Spatial and temporal genetic structure of the New Zealand scallop Pecten novaezelandiae: A multidisciplinary perspective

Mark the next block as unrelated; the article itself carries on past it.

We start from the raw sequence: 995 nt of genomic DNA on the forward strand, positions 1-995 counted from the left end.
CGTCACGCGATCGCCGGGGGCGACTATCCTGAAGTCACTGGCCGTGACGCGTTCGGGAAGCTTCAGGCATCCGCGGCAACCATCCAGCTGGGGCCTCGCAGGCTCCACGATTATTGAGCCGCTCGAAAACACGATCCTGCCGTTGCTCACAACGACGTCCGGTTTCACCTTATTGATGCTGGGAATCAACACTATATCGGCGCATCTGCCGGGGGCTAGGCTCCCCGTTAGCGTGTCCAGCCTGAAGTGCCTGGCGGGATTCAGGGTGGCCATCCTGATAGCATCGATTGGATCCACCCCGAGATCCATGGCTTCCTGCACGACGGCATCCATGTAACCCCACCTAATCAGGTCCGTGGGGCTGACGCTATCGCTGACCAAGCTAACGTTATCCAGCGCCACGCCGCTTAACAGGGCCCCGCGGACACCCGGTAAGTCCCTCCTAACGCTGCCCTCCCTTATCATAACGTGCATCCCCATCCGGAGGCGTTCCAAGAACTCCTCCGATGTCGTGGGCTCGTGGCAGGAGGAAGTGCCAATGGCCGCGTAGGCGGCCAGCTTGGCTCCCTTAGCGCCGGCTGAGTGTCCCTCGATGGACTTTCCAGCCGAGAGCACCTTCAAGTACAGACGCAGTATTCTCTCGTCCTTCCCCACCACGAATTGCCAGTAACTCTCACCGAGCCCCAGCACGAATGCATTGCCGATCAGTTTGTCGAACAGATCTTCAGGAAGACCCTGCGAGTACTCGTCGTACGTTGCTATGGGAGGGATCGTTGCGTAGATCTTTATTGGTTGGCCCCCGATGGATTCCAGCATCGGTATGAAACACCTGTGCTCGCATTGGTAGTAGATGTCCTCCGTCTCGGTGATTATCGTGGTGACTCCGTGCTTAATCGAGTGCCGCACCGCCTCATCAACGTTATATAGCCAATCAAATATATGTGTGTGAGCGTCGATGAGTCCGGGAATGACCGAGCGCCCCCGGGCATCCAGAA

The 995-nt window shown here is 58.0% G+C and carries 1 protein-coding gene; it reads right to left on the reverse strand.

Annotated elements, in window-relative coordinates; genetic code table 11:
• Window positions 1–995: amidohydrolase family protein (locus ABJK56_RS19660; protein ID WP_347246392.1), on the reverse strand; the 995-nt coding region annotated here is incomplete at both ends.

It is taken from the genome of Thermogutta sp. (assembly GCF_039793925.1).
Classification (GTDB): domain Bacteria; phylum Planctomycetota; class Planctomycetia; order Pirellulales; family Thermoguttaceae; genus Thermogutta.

Knowledge about the population genetic structure of species and the factors shaping such patterns is crucial for effective management and conservation. The complexity of New Zealand’s marine environment presents a challenge for management and the classification of its marine biogeographic areas. As such, it is an interesting system to investigate marine connectivity dynamics and the evolutionary processes shaping the population structure of marine species. An accurate description of spatial and temporal patterns of dispersal and population structure requires the use of tools capable of incorporating the variability of the mechanisms involved. However, these techniques are yet to be broadly applied to New Zealand marine organisms. This study used genetic markers to assess the genetic variation of the endemic New Zealand scallop, Pecten novaezelandiae, at different spatial and temporal scales. A multidisciplinary approach was used integrating genetic with environmental data (seascape genetics) and hydrodynamic modelling tools. P. novaezelandiae supports important commercial, recreational and customary fisheries but there is no previous information about its genetic structure. Therefore, twelve microsatellite markers were developed for this study (Chapter 2). Samples (n=952) were collected from 15 locations to determine the genetic structure across the distribution range of P. novaezelandiae. The low genetic structure detected in this study is expected given the recent evolutionary history, the large reproductive potential and the pelagic larval duration of the species (approximately 3 weeks). A significant isolation by distance signal and a degree of differentiation from north to south was apparent, but this structure conflicted with some evidence of panmixia. A latitudinal genetic diversity gradient was observed that might reflect the colonisation and extinction events and insufficient time to reach migration-drift equilibrium during a recent range expansion (Chapter 3). A seascape genetic approach was used to test for associations between patterns of genetic variation in P. novaezelandiae and environmental variables (three geospatial and six environmental variables). Although the geographic distance between populations was an important variable explaining the genetic variation among populations, it appears that levels of genetic differentiation are not a simple function of distance. Evidence suggests that some environmental factors such as freshwater discharge and suspended particulate matter can be contributing to the patterns of genetic differentiation of P. novaezelandiae in New Zealand (Chapter 4). Dispersal of P. novaezelandiae was investigated at a small spatial and temporal scale in the Coromandel fishery using genetic markers integrated with hydrodynamic modelling. For the spatial analysis, samples (n=402) were collected in 2012 from 5 locations and for the temporal analysis samples (n=383) were collected in 2012 and 2014 from 3 locations. Results showed small but significant spatial and temporal genetic differentiation, suggesting that the Coromandel fishery does not form a single panmictic unit with free gene flow and supporting a model of source-sink population dynamics (Chapter 5). The importance of using multidisciplinary approaches at different spatial and temporal scales is widely recognized as a means to better understand the complex processes affecting marine connectivity. The outcomes of this study highlight the importance of incorporating these different approaches, provide vital information to assist in effective management and conservation of P. novaezelandiae and contribute to our understanding of evolutionary processes shaping population structure of marine species.